Some years ago, the research department at Goldman Sachs chose to distinguish four large emerging market economies, whom the GS team designated as “The BRICs”, i.e. Brazil, Russia, India and China. The acronym was part analytical insight, part marketing ploy. During the recent historical heyday of emerging market investing, the moniker caught on.

The meme, as it were, was meant to emphasize how dynamic each of these four countries was – so much so, that they could be bracketed together – and what a strong bet they would be for economic and market out performance.

The chart below draws a comparison among the four BRIC countries and offers some not necessarily intuitive distinctions among them. The column chart shows BRIC performance according to MMD’s Country Due Diligence comparative index measure, or the “C2D” index for short. This index offers a perspective on how open and amenable a country’s environment may be for creditors, hence “due diligence”.

The chart shows BRIC C2D index values from 2013 thru estimated values for 2020 and 2021. Note the C2D values for the last two years were estimated according to statistical trend analysis. Calculating the C2D index begs the question and offers the response as to whether real distinctions can be drawn among the BRICs.

We think the answer is yes, and we will elaborate briefly on why. But first, a quick description of the C2D: the C2D index is an equally weighted average of two qualitative indicators published by the World Bank. These indicators are the Depth of Credit Information index (0=low to 8=high), and the Strength of Legal Rights index (0=weak to 12=strong).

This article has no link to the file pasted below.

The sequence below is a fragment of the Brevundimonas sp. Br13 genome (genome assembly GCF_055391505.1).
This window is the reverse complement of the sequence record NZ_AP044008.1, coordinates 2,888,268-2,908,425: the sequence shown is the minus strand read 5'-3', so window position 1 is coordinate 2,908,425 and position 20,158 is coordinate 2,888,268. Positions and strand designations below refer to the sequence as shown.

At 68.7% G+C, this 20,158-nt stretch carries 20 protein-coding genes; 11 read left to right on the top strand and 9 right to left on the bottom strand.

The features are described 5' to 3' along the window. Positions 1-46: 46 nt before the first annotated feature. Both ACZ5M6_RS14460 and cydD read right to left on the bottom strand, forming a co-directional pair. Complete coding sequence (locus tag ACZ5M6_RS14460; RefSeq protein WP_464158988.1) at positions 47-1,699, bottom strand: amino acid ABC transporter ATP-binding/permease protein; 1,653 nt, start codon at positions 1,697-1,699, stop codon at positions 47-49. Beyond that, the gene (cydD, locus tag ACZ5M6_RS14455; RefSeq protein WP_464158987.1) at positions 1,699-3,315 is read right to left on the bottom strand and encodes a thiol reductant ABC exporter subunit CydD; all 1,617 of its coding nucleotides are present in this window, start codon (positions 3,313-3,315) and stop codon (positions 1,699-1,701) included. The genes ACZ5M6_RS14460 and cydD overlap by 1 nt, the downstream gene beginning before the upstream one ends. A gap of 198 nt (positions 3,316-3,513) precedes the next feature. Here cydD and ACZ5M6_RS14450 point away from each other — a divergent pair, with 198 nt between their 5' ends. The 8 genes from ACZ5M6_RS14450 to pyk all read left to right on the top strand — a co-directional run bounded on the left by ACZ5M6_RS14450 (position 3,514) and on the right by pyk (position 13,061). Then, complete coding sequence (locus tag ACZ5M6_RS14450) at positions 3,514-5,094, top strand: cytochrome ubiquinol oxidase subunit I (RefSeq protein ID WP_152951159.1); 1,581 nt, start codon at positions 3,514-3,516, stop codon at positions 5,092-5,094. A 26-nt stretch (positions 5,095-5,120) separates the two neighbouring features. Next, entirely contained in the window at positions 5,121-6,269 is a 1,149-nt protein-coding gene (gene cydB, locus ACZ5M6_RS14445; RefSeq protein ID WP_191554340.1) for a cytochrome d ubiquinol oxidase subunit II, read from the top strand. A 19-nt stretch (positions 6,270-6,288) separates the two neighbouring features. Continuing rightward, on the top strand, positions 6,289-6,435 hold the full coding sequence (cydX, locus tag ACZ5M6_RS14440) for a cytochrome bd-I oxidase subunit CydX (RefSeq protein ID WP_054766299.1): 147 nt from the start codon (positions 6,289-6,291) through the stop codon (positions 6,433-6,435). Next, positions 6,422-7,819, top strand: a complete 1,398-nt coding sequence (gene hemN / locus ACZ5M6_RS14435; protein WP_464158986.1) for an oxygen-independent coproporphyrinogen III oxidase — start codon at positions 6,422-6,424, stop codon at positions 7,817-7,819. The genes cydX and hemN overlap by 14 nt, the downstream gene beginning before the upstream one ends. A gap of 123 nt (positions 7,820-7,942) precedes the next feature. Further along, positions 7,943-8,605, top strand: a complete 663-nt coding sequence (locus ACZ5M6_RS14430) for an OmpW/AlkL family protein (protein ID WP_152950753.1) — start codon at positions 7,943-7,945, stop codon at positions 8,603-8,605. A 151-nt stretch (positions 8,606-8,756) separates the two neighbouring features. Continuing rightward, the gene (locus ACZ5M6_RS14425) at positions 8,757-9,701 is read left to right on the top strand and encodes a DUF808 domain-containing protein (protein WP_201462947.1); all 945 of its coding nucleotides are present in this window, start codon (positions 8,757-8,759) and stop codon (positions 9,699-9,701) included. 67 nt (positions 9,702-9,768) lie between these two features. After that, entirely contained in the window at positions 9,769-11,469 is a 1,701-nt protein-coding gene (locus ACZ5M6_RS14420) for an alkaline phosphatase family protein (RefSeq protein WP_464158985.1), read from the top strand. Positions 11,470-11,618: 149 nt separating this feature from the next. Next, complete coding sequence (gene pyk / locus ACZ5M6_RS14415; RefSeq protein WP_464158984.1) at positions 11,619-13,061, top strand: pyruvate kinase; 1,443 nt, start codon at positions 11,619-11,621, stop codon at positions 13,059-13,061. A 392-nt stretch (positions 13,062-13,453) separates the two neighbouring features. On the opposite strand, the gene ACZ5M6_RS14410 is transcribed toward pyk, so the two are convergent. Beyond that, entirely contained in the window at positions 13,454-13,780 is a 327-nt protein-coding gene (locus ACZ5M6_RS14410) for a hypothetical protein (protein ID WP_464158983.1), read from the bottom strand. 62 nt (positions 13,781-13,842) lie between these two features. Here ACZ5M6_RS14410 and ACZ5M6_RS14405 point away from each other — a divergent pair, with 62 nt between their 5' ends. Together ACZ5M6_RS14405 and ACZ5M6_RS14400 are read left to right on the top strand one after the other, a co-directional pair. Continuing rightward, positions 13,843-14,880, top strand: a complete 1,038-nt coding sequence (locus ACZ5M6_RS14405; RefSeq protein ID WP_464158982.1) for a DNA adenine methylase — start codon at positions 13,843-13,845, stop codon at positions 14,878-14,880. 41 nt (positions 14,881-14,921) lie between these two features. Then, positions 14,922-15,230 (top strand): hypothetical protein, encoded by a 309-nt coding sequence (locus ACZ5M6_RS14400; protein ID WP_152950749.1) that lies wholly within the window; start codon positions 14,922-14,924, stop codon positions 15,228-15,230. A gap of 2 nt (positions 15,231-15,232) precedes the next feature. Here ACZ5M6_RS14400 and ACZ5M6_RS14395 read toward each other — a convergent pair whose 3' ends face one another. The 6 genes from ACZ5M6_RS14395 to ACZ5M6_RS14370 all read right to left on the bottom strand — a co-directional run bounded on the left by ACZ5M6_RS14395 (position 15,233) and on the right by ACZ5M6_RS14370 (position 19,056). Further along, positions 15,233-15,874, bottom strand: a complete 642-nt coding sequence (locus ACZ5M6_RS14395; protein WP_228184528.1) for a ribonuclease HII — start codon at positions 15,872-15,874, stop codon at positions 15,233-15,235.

The former index measures the quality and extent of credit information available in a country’s credit markets; the later index gauges “the degree to which the collateral and bankruptcy laws protect the rights of borrowers and lenders…” Both indices are categorical, with higher grade scores indicating stronger levels.

For calculation of the C2D index, both of the underlying index values are normalized and reflect percentages of maximum possible levels. As noted, the normalized scores for the two underlying indicators are equally weighted and combined to generate the C2D value.

Surprisingly, we can see that C2D levels for both the Russian Federation and India (with its “licence raj” problems) appear to indicate a gradual and steady improvement of the C2D from 2013 through 2019. This would seem to indicate improving transparency and better legal recourse for creditors in these two markets. In contrast, C2D levels for both China and Brazil posted much lower.

What may be interesting and what may also be frustrating – for example, other indicators such as the World Bank’s own World Governance Indicators (WGI) highlight the very low level of resident confidence in Russian legal institutions. Actual conditions on the ground may contrast with new laws on the books reflected in the improving C2D levels. Due diligence is ever an ongoing process.

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